"We'll have a large number of players
in this state on this campus," Holtz said. "The recruiting for next
year's class is already a year old."
Then the focus of the ECU staff, which
new quarterbacks coach Todd Fitch,
will shift to the window of player development provided for in spring
Fitch's new assignment at East Carolina
will mark a reunion with Holtz as the pair worked together for a total
of 10 seasons, five each at Connecticut and South Carolina beginning in
"Todd brings a wealth of experience to
East Carolina and we're excited to have him join our Pirate family,"
Holtz said in a release this week. "There's certainly a comfort level
there when you've spent 10 years working with someone. He's made a
significant impact everywhere he has been, and I've been fortunate
enough to see it in person twice."
Phil Petty will shift from quarterbacks
coach to working with ECU's tight ends. Holtz credited Petty's
contributions as Pinkney's position mentor and expects similar
development with the tight ends as the staff was reorganized following
the exit of former ECU assistant Don Yanowsky.
"Our program will benefit greatly by
Phil having the same impact with our young tight ends (as quarterbacks),
which as we discovered late in the year, is a position critical to our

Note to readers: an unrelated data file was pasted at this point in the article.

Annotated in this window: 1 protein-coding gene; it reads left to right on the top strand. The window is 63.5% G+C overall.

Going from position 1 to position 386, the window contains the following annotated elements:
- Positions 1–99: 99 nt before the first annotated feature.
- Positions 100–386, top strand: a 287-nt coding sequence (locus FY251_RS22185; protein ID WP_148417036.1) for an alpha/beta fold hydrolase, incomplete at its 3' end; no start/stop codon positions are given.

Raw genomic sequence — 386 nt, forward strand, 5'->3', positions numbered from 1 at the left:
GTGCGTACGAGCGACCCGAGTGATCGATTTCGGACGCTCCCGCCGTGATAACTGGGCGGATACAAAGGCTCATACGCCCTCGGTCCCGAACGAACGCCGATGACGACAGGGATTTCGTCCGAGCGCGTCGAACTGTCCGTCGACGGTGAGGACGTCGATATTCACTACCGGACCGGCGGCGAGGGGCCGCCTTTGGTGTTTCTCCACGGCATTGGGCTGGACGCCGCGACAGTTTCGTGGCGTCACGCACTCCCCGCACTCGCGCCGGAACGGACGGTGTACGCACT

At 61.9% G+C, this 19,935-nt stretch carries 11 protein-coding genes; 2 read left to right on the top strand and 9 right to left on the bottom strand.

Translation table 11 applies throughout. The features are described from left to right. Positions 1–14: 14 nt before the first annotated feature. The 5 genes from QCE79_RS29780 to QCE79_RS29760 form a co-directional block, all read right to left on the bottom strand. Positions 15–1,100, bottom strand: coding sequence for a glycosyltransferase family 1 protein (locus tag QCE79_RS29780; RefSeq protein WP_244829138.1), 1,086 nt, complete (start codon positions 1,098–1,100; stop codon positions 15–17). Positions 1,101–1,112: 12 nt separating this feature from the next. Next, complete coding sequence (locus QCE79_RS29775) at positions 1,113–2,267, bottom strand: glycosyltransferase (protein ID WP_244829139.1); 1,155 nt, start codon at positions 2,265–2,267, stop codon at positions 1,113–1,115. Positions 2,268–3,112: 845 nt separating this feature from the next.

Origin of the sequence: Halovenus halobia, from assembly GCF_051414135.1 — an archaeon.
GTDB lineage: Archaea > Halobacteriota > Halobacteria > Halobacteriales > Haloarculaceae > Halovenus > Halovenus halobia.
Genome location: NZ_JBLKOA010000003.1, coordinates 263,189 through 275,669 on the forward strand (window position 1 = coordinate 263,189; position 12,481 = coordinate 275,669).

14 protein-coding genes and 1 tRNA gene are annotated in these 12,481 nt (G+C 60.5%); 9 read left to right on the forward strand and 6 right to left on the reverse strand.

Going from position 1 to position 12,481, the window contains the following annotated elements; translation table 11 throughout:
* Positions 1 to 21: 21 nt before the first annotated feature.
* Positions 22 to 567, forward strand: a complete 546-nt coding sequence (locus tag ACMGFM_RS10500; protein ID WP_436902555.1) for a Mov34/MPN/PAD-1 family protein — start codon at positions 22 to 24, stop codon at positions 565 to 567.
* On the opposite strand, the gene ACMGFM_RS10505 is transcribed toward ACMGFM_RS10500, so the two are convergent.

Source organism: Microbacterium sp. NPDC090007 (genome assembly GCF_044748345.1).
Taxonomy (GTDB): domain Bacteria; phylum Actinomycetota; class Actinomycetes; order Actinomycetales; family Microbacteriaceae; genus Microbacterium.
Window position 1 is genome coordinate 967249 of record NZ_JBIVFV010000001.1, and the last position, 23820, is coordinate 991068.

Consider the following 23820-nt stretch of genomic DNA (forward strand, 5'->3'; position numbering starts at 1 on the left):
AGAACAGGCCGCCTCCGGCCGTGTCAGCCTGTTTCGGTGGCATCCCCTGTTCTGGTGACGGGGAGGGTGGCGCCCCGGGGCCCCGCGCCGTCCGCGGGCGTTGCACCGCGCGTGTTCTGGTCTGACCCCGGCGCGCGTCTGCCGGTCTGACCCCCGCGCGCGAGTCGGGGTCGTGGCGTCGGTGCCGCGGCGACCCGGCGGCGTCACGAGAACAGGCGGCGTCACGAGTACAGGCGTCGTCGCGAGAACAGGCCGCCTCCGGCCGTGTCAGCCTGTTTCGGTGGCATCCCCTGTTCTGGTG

success, especially in the redzone," Holtz said.
Holtz indicated that the reassignment
of Petty could have important implications for the former South Carolina
quarterback's future in coaching.
"I feel this opportunity for him is a
win-win situation for all of us as our tight ends will be in the hands
of energetic leadership and Phil will be in a strategic position to
continue his climb toward being one of the nation's young, bright and
well-rounded offensive coordinators of tomorrow," Holtz said.
Linebacker Pierre Bell, linebacker
Quentin Cotton and tight end Jay Sonnhalter will not be participating in
spring practice due to injuries. Bell and Cotton are both recovering
from shoulder surgery. Sonnhalter has a foot ailment.
"This spring there will be a great
competition on the offensive line," Holtz said. "There are 11 or 12 guys
who are in there competing for the 10 spots. On the defensive line,
there are 10 players who are continuing to compete for who those
starters will be. Almost all of them played last year.
"When you start talking about Zach
Slate, Marcus Hands, C.J. Wilson and Scotty Robinson. Those guys will
continue to develop and compete for those jobs on the defensive front.
"With both Pierre Bell and Quentin
Cotton missing spring, I think it's going to give the opportunity for
some of the younger linebackers to step in and have the opportunity to
prove they belong in the two deep (depth chart). I think there's going
to be a scurry at wide receiver and defensive back with guys trying to
get their feet into one of those spots because we lost so many players
at those positions.
"There's going to be a lot of
competition at the skill positions. On the offensive and defensive line
I think the two deeps are set. It's just going to be a little bit more
about who's going to be on one and who's going to be on No. 2."